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Titolo:
Ascorbic and uric acid responses to xanthotoxin ingestion in a generalist and a specialist caterpillar
Autore:
Timmermann, SE; Zangerl, AR; Berenbaum, MR;
Indirizzi:
Univ Illinois, Dept Entomol, Urbana, IL 61801 USA Univ Illinois Urbana ILUSA 61801 ois, Dept Entomol, Urbana, IL 61801 USA
Titolo Testata:
ARCHIVES OF INSECT BIOCHEMISTRY AND PHYSIOLOGY
fascicolo: 1, volume: 42, anno: 1999,
pagine: 26 - 36
SICI:
0739-4462(199909)42:1<26:AAUART>2.0.ZU;2-A
Fonte:
ISI
Lingua:
ENG
Soggetto:
WILD PARSNIP; ANTIOXIDANT ENZYMES; TRICHOPLUSIA-NI; DEFENSE; INSECT; FURANOCOUMARINS; LEPIDOPTERA; DROSOPHILA; WEBWORM; STRESS;
Keywords:
ascorbic acid; antioxidant; furanocoumarins; generalist; specialist; uric acid;
Tipo documento:
Article
Natura:
Periodico
Settore Disciplinare:
Agriculture,Biology & Environmental Sciences
Life Sciences
Citazioni:
35
Recensione:
Indirizzi per estratti:
Indirizzo: Berenbaum, MR Univ Illinois, Dept Entomol, 320 Morrill Hall,505 S Goodwin,Urbana, IL 61801 USA Univ Illinois 320 Morrill Hall,505 S Goodwin Urbana IL USA 61801
Citazione:
S.E. Timmermann et al., "Ascorbic and uric acid responses to xanthotoxin ingestion in a generalist and a specialist caterpillar", ARCH INS B, 42(1), 1999, pp. 26-36

Abstract

For herbivorous insects, dietary sources of low molecular weight non-enzymatic antioxidant, such as ascorbic acid, may influence performance in the presence of phototoxic plant constituents. We examined responses of Trichoplusia ni, a broad generalist, and Depressaria pastinacella, a specialist on furanocoumarin-containing plants, to variation in dietary ascorbic acid availability in the presence and absence of xanthotoxin, a phototoxic furanocoumarin, In T. ni, dietary ascorbic acid significantly increased levels of this compound in body tissues (approximately 7-fold, 5-fold, and 8-fold in hemolymph, gut, and fat body, respectively), In the presence of xanthotoxin,however, the amount of ascorbic acid accumulated significantly decreased. This decrease was not due to antifeedant effects of xanthotoxin and may instead have resulted from depletion of ascorbic acid due to its radical scavenging activity. In contrast, ascorbic acid levels in D, pastinacella were less affected by variation in dietary levels of either xanthotoxin or ascorbic acid, although uric acid, another potential water-soluble nonenzymatic antioxidant, increased in response to dietary ascorbic acid, as it did in T.ni. Thus, for generalists, such as T. ni, that lack specialized detoxification mechanisms against phototoxins such as furanocoumarins, dietary ascorbic acid may play an important role in antioxidant defense, and, for caterpillars in general, uric acid may also contribute to antioxidant defenses. (C) 1999 Wiley-Liss, Inc.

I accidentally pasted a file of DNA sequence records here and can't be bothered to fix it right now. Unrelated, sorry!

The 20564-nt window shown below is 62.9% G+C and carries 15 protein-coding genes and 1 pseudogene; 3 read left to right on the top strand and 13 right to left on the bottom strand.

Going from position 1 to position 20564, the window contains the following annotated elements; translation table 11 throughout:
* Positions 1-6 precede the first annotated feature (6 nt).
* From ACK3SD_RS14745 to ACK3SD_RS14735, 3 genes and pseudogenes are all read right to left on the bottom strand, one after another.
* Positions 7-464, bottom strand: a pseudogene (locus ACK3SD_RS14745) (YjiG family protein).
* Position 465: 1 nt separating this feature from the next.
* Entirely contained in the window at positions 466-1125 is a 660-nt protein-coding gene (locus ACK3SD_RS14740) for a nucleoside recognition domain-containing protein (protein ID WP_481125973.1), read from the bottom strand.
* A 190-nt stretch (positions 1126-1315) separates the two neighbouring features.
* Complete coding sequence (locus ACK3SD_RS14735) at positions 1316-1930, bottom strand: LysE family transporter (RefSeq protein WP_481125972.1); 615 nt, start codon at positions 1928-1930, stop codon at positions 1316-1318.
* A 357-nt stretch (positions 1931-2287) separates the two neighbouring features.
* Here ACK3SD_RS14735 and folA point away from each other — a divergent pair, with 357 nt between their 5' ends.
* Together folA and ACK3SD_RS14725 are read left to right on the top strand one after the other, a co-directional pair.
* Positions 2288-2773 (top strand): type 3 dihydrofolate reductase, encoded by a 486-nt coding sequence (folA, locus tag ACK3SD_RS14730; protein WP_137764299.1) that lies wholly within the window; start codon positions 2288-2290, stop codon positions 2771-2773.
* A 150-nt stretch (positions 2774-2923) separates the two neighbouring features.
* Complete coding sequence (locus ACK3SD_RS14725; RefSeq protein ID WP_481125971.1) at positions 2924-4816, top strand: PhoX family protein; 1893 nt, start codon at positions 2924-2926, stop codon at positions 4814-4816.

ASDD Area Sistemi Dipartimentali e Documentali, Università di Bologna, Catalogo delle riviste ed altri periodici
Documento generato il 27/11/20 alle ore 12:37:45